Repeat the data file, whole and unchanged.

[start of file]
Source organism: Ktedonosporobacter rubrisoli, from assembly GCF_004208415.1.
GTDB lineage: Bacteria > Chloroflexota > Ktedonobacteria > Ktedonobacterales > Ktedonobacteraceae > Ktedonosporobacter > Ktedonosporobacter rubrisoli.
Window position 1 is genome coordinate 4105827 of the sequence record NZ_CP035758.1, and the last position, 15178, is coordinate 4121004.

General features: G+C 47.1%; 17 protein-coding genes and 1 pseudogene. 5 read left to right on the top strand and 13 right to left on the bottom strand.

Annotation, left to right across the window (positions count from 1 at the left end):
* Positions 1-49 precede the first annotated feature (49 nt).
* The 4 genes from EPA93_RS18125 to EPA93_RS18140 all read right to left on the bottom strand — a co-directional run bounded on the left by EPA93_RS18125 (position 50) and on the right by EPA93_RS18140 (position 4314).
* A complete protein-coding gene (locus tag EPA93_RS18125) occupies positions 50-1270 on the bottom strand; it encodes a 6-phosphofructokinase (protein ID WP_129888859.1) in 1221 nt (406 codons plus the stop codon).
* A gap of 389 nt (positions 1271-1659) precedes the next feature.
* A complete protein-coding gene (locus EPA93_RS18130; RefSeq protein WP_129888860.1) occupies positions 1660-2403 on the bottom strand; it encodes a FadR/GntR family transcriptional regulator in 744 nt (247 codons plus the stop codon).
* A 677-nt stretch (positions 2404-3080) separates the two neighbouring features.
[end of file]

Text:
Source organism: Ktedonosporobacter rubrisoli, from assembly GCF_004208415.1.
GTDB lineage: Bacteria > Chloroflexota > Ktedonobacteria > Ktedonobacterales > Ktedonobacteraceae > Ktedonosporobacter > Ktedonosporobacter rubrisoli.
Window position 1 is genome coordinate 4105827 of the sequence record NZ_CP035758.1, and the last position, 15178, is coordinate 4121004.

General features: G+C 47.1%; 17 protein-coding genes and 1 pseudogene. 5 read left to right on the top strand and 13 right to left on the bottom strand.

Annotation, left to right across the window (positions count from 1 at the left end):
* Positions 1-49 precede the first annotated feature (49 nt).
* The 4 genes from EPA93_RS18125 to EPA93_RS18140 all read right to left on the bottom strand — a co-directional run bounded on the left by EPA93_RS18125 (position 50) and on the right by EPA93_RS18140 (position 4314).
* A complete protein-coding gene (locus tag EPA93_RS18125) occupies positions 50-1270 on the bottom strand; it encodes a 6-phosphofructokinase (protein ID WP_129888859.1) in 1221 nt (406 codons plus the stop codon).
* A gap of 389 nt (positions 1271-1659) precedes the next feature.
* A complete protein-coding gene (locus EPA93_RS18130; RefSeq protein WP_129888860.1) occupies positions 1660-2403 on the bottom strand; it encodes a FadR/GntR family transcriptional regulator in 744 nt (247 codons plus the stop codon).
* A 677-nt stretch (positions 2404-3080) separates the two neighbouring features.